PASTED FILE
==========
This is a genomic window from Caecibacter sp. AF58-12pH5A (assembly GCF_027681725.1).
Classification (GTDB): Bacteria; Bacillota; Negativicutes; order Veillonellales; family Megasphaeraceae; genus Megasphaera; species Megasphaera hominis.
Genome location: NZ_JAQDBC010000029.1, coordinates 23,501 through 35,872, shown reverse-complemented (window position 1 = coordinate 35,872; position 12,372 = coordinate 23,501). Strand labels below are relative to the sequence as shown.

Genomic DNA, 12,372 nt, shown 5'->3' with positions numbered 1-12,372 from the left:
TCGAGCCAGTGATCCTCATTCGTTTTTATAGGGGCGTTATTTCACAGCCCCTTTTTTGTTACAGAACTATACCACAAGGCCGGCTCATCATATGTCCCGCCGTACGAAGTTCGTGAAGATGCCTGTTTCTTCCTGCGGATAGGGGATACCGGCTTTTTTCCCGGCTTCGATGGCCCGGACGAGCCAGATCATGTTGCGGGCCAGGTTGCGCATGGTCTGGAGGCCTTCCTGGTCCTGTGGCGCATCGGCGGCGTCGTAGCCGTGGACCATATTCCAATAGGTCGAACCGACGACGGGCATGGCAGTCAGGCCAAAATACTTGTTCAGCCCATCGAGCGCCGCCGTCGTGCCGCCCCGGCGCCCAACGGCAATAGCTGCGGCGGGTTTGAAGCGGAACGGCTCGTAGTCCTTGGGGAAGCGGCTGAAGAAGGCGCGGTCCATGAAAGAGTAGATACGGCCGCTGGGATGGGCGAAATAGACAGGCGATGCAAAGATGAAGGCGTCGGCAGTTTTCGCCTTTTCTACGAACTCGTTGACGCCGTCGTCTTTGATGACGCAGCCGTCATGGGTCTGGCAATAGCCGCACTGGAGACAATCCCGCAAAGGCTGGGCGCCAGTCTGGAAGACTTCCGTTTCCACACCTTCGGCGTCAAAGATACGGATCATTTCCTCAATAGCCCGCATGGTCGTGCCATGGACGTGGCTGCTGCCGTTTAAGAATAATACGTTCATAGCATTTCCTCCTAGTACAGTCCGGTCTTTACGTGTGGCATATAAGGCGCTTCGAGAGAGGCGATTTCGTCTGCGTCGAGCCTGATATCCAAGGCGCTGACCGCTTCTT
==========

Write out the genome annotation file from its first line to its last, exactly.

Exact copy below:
This is a genomic window from Caecibacter sp. AF58-12pH5A (assembly GCF_027681725.1).
Classification (GTDB): Bacteria; Bacillota; Negativicutes; order Veillonellales; family Megasphaeraceae; genus Megasphaera; species Megasphaera hominis.
Genome location: NZ_JAQDBC010000029.1, coordinates 23,501 through 35,872, shown reverse-complemented (window position 1 = coordinate 35,872; position 12,372 = coordinate 23,501). Strand labels below are relative to the sequence as shown.

Genomic DNA, 12,372 nt, shown 5'->3' with positions numbered 1-12,372 from the left:
TCGAGCCAGTGATCCTCATTCGTTTTTATAGGGGCGTTATTTCACAGCCCCTTTTTTGTTACAGAACTATACCACAAGGCCGGCTCATCATATGTCCCGCCGTACGAAGTTCGTGAAGATGCCTGTTTCTTCCTGCGGATAGGGGATACCGGCTTTTTTCCCGGCTTCGATGGCCCGGACGAGCCAGATCATGTTGCGGGCCAGGTTGCGCATGGTCTGGAGGCCTTCCTGGTCCTGTGGCGCATCGGCGGCGTCGTAGCCGTGGACCATATTCCAATAGGTCGAACCGACGACGGGCATGGCAGTCAGGCCAAAATACTTGTTCAGCCCATCGAGCGCCGCCGTCGTGCCGCCCCGGCGCCCAACGGCAATAGCTGCGGCGGGTTTGAAGCGGAACGGCTCGTAGTCCTTGGGGAAGCGGCTGAAGAAGGCGCGGTCCATGAAAGAGTAGATACGGCCGCTGGGATGGGCGAAATAGACAGGCGATGCAAAGATGAAGGCGTCGGCAGTTTTCGCCTTTTCTACGAACTCGTTGACGCCGTCGTCTTTGATGACGCAGCCGTCATGGGTCTGGCAATAGCCGCACTGGAGACAATCCCGCAAAGGCTGGGCGCCAGTCTGGAAGACTTCCGTTTCCACACCTTCGGCGTCAAAGATACGGATCATTTCCTCAATAGCCCGCATGGTCGTGCCATGGACGTGGCTGCTGCCGTTTAAGAATAATACGTTCATAGCATTTCCTCCTAGTACAGTCCGGTCTTTACGTGTGGCATATAAGGCGCTTCGAGAGAGGCGATTTCGTCTGCGTCGAGCCTGATATCCAAGGCGCTGACCGCTTCTT